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WSCANF(3)	      DragonFly Library Functions Manual	     WSCANF(3)

NAME

wscanf, fwscanf, swscanf, vwscanf, vswscanf, vfwscanf -- wide character input format conversion

LIBRARY

Standard C Library (libc, -lc)

SYNOPSIS

#include <stdio.h> #include <wchar.h> int wscanf(const wchar_t * restrict format, ...); int fwscanf(FILE * restrict stream, const wchar_t * restrict format, ...); int swscanf(const wchar_t * restrict str, const wchar_t * restrict format, ...); #include <stdarg.h> int vwscanf(const wchar_t * restrict format, va_list ap); int vswscanf(const wchar_t * restrict str, const wchar_t * restrict format, va_list ap); int vfwscanf(FILE * restrict stream, const wchar_t * restrict format, va_list ap);

DESCRIPTION

The wscanf() family of functions scans input according to a format as described below. This format may contain conversion specifiers; the results from such conversions, if any, are stored through the pointer arguments. The wscanf() function reads input from the standard input stream stdin, fwscanf() reads input from the stream pointer stream, and swscanf() reads its input from the wide character string pointed to by str. The vfwscanf() function is analogous to vfwprintf(3) and reads input from the stream pointer stream using a variable argument list of pointers (see stdarg(3)). The vwscanf() function scans a variable argu- ment list from the standard input and the vswscanf() function scans it from a wide character string; these are analogous to the vwprintf() and vswprintf() functions respectively. Each successive pointer argument must correspond properly with each successive conversion specifier (but see the * conversion below). All conversions are introduced by the % (percent sign) character. The format string may also contain other char- acters. White space (such as blanks, tabs, or newlines) in the format string match any amount of white space, including none, in the input. Everything else matches only itself. Scanning stops when an input char- acter does not match such a format character. Scanning also stops when an input conversion cannot be made (see below).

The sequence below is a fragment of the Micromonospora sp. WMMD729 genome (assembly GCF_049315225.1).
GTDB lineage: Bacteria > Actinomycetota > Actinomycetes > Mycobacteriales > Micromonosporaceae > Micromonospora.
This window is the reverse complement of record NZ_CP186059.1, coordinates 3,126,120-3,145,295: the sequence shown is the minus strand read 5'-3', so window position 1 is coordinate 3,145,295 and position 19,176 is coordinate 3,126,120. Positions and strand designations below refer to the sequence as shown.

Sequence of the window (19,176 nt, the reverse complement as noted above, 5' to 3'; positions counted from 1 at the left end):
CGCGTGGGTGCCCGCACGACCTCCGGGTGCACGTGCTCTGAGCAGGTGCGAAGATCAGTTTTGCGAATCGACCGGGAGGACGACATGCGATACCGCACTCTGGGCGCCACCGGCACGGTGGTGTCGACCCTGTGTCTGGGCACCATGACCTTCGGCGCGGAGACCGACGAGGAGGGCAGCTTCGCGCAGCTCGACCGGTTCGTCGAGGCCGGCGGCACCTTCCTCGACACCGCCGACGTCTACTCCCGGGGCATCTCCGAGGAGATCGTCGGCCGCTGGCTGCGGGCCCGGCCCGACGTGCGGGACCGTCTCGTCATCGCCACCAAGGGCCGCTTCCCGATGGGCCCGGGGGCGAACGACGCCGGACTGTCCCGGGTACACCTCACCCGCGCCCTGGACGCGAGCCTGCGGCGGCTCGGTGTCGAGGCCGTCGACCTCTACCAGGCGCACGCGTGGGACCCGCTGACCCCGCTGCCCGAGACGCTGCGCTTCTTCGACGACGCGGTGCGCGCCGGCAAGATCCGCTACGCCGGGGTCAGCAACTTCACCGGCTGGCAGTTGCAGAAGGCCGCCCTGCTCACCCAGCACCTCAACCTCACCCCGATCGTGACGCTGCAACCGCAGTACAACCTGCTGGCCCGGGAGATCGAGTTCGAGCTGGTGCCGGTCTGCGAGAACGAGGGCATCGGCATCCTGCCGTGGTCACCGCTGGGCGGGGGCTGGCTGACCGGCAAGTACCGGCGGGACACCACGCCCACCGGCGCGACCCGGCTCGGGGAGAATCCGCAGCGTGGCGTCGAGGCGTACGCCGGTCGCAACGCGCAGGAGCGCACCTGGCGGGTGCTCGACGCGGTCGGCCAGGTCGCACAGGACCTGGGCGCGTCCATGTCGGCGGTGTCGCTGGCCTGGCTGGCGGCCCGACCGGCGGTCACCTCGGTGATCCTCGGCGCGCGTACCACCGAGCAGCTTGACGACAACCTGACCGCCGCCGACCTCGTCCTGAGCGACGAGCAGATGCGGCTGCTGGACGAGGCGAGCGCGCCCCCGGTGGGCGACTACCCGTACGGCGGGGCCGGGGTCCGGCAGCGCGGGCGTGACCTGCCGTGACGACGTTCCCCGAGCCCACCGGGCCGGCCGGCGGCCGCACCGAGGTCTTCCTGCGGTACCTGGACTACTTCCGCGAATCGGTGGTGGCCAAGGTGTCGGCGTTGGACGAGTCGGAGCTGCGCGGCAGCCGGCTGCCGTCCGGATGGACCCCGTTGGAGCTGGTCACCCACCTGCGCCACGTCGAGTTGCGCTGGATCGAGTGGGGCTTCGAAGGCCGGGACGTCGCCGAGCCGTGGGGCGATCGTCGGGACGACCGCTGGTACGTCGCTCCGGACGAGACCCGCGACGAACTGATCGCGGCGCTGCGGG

CONVERSIONS